Define Knowledge

By Martin Gilliard

Define knowledge:

The Concise Oxford Dictionary defines knowledge as:

  1. Knowing, familiarity gained by experience
  2. Person's range of information; it came to my knowledge, became known to me; to my knowledge, (1) so far as I know, (2) as I know for certain.
  3. Theoretical or practical understanding (of subject, language, etc.); the sum of what is known (every branch of knowledge); certain understanding, opposite to opinion.

The Encarta Dictionary defines knowledge as:

  1. Information in mind: general awareness or possession of information, facts, ideas, truths, or principles Her knowledge and interests are extensive.
  2. Specific information: clear awareness or explicit information, e.g. of a situation or fact I believe they have knowledge of the circumstances.
  3. All that can be known: all the information, facts, truths, and principles learned throughout time With all our knowledge, we still haven't found a cure for the common cold.
  4. Learning through experience or study: familiarity or understanding gained through experience or study knowledge of nuclear physics
  5. Communication transmission of information: information services and the storage and transmission of information, especially within a large organization

(Photo Credit: sAeroZar)

Knowledge is a company’s proprietary advantage, as it is the primary resource for continuous innovation.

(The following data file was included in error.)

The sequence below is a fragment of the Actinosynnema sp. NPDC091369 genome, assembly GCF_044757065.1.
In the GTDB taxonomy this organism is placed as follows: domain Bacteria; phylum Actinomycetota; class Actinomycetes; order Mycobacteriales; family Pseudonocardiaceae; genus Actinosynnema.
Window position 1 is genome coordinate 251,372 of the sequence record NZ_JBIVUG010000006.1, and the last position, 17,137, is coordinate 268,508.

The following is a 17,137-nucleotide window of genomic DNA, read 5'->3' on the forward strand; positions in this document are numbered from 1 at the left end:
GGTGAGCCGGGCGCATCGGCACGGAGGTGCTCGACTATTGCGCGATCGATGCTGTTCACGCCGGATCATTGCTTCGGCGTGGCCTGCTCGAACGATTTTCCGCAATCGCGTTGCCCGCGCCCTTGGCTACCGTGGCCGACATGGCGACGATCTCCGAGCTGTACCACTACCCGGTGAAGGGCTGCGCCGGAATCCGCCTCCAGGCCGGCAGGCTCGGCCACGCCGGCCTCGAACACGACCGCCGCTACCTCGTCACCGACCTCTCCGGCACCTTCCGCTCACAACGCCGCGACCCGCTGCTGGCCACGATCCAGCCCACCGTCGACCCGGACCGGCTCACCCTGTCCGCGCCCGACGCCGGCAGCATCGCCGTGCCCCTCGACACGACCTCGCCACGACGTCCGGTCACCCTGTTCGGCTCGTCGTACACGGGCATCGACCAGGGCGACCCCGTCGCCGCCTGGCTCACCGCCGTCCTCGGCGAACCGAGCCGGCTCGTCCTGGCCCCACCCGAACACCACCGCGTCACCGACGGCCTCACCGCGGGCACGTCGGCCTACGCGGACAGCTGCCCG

Knowledge can be classified as either tacit knowledge or explicit knowledge. Explicit knowledge is codified knowledge and can be communicated in a formal systematic language. It does not require direct experience of the knowledge that is being acquired and can therefore easily be used by computers, whereas tacit knowledge is highly personal and hard to convey in a formalized language. Individual, experience-based know-how is a form of tacit knowledge.

Knowledge enables us to organise our experiences, assumptions and deeply held beliefs. Conveying this to others so that it becomes visible is by its very nature inherently difficult.

Knowledge within an organisation is embodied in people, it is an intangible asset and it is derived from processes, systems and cultures associated with the organisation. 

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